Re: Lazy owners who don't read their owner's manuals get what they deserve

wrote:


Well, yes, but there are some clever maintenance advisers out there. I took my wife's Jeep into a dealer, in Dallas, with the maintenance manual in hand, to do an oil and filter change, and check something. He showed me where there was a "A" and a "B" service, and one was for dusty conditions and should be done because this was Texas. Well, Dallas is hardly the wild west - it's a big city, so I changed to a local shop.
Also in California I took my wife's Jeep in for the 60K service, book in hand, and the shark pulled out a big plastic covered list of what he said was "what we do for the 60K service. It had replacing every fluid in the car. I asked him if I got a blood transfusion with that, and I left there, never to come back.
We now have a 2010 Honda Pilot Touring (to get this on subject) with the countdown to oil change meter reading about 20% so I am about to take it in to the dealer from which we bought the car (through a buying service) and see if they recognize their own maintenance manual. That's the real problem. They know what has to be done, they just add on things that the owner doesn't know about, but usually relents thinking they must know something that he, and the manual, does not know.
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My Honda dealer also had their own scheduled maintenance to-do list that included much more items than what was in the owner's manual. They also told me almost every time that my wheels needed realignment ("You must have hit some curbs or bumps.") Eventually I got tired of it and switched to an independent shop that does not play that game.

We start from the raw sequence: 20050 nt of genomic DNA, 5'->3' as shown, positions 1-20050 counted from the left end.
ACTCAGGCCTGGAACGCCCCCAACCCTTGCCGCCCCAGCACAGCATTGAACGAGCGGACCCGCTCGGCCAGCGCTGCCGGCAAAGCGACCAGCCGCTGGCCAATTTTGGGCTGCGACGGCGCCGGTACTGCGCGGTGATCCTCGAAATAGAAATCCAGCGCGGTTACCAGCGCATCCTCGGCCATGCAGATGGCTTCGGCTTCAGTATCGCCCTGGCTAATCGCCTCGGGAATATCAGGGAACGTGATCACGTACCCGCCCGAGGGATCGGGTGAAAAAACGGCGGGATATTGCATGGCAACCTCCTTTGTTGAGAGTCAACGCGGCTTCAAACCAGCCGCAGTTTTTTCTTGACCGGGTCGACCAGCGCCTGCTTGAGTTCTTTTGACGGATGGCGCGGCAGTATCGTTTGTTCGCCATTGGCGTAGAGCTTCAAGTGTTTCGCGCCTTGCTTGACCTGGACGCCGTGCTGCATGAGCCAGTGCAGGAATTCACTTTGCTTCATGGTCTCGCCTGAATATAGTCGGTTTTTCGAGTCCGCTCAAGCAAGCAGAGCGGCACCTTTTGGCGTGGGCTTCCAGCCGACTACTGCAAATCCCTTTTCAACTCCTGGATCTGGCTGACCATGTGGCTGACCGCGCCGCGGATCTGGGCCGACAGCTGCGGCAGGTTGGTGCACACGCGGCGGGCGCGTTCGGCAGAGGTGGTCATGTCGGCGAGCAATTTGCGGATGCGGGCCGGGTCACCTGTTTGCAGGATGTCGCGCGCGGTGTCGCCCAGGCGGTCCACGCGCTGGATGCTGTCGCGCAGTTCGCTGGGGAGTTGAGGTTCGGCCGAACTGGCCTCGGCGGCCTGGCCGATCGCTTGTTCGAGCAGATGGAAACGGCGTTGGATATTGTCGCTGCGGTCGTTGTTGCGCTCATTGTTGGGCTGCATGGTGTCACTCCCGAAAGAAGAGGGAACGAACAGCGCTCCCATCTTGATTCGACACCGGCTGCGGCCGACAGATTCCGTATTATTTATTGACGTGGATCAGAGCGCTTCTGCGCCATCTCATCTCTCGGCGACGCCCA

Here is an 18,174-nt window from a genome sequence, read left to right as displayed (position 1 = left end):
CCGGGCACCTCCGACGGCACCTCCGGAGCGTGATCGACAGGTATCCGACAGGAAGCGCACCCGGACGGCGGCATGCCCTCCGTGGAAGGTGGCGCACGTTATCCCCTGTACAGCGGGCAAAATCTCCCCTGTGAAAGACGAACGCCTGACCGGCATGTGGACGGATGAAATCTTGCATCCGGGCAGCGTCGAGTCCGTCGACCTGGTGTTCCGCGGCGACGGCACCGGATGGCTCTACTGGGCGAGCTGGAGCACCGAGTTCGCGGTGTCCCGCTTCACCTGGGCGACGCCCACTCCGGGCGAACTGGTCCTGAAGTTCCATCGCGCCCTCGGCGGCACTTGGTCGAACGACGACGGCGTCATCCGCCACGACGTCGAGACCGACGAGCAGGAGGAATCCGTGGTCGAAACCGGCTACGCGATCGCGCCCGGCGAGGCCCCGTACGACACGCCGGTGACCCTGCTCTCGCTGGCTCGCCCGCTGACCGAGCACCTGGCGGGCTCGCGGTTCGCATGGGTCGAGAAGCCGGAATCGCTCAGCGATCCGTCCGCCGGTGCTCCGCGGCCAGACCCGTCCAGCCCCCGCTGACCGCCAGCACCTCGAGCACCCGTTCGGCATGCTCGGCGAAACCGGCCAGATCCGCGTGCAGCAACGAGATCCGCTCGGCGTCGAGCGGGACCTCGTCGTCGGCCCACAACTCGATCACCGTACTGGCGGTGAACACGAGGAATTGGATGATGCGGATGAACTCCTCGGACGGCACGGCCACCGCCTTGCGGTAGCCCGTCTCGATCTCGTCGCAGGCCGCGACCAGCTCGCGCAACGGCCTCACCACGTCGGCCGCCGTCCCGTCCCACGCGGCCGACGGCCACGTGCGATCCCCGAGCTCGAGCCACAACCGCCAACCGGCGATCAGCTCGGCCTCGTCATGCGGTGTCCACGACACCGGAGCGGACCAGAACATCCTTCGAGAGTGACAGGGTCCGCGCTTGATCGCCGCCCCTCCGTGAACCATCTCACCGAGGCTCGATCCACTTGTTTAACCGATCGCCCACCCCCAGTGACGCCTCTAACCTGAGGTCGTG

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wrote:

When I call to set my appointment, I ask them to list each specific task included in their service package and how much each costs. Then I ask them what's the minimum service required to maintain the warranty. Most of the time, they realize that I'm hip to the game and give me the straight dope. If not, it's pretty easy to tell when they're trying to game me.
I prefer to do it by phone, because if I suspect they're not being straight with me, I just hang up without making an appointment. Then I do some research and call back once I've decided exactly what I want done to my car. Another advantage hashing this out over the phone (rather than when you arrive in person) is that I usually get another service rep when I call back and don't have to deal with the first one who was trying to game me.
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Information is readily available to everyone, and many places will always try to maximize revenue.....Caveat emptor.
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